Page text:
Health benefits provided by vegan, vegetarian plans

  • Researchers report that a review of 49 studies spanning 23 years of research has found that vegan and vegetarian diets have numerous health benefits.
  • They say that plant-based diets are associated with better health status for risk factors for diseases such as cancer and cardiometabolic disease.
  • Experts say reducing the intake of meat and focusing on vegetables and fruits are key components to a healthy diet.

Vegetarian and vegan diets are associated with lower risk factors for cancer as well as cardiometabolic diseases, according to new research published today in the journal PLOS ONE.

Researchers said their review of 49 studies published between 2000 and 2023 found that plant-based diets are associated with significant health benefits.

“Overall, vegetarian and vegan diets are significantly associated with better lipid profile, glycemic control, body weight/BMI, inflammation, and lower risk of ischemic heart disease and cancer. Vegetarian diet is also associated with lower mortality from cardiovascular diseases,” the study authors wrote.

They also reported that not only were vegetarian and vegan diets associated with better health status relating to cardiometabolic health, but they were also associated with a reduced risk of prostate and gastrointestinal cancer.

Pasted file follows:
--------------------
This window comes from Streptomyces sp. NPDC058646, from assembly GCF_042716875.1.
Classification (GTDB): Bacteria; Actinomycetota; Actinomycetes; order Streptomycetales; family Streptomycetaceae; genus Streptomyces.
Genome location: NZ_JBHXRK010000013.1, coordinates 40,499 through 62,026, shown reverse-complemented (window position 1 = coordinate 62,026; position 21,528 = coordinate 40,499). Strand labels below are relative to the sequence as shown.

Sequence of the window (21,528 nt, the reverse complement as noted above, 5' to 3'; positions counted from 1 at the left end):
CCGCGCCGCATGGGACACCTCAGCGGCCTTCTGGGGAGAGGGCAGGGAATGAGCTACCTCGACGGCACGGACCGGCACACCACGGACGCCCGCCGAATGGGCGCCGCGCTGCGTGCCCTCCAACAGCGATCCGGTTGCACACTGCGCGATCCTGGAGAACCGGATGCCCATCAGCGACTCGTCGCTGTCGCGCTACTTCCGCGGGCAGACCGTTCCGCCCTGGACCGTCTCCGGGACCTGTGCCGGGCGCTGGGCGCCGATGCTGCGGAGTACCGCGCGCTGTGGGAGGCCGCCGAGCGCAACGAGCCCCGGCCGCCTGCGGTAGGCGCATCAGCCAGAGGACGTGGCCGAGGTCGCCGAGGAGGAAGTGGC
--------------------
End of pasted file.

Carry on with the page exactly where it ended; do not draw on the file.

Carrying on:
Previous research suggests that a diet that is low in plant-based foods but high in meat, sugar, refined grains and salt is associated with a greater risk of death.

Past studies also indicate that reducing consumption of animal products can reduce the risk of cancer and cardiovascular disease.

Dana Ellis Hunnes, PhD, a senior dietitian supervisor at RR-UCLA Medical Center in Los Angeles, says the findings in the latest research aren’t surprising.

“I am not surprised at all at the findings of this review paper that found associations among plant-based diets and better health status. I have long-known about these associations and believe this is one more paper to further demonstrate those healthful conclusions,” Hunnes, who wasn’t involved in the research, told Medical News Today.

“Whole food plant-based diets are beneficial for a number of reasons including their fiber, their vitamin and mineral contents, their bioactive compounds that make them highly anti-inflammatory (including polyphenols, anthocyanins, etc). And, although there are many ‘knowns’ about plants and their healthfulness, there are also a number of unknown entities within them that contribute to their healthful properties,” she added.

While the researchers noted an overall benefit to plant-based diets, among pregnant women specifically, those who ate a vegetarian diet saw no difference in their risk of hypertension and gestational diabetes compared with their pregnant peers who ate a non-plant based diet.

The researchers also noted that some plant-based diets can lead to deficiencies in vitamins and minerals in some people.

Pooja Adhyaru, an accredited practicing dietitian in Melbourne, Australia, says if done properly, eating plant-based can have numerous benefits.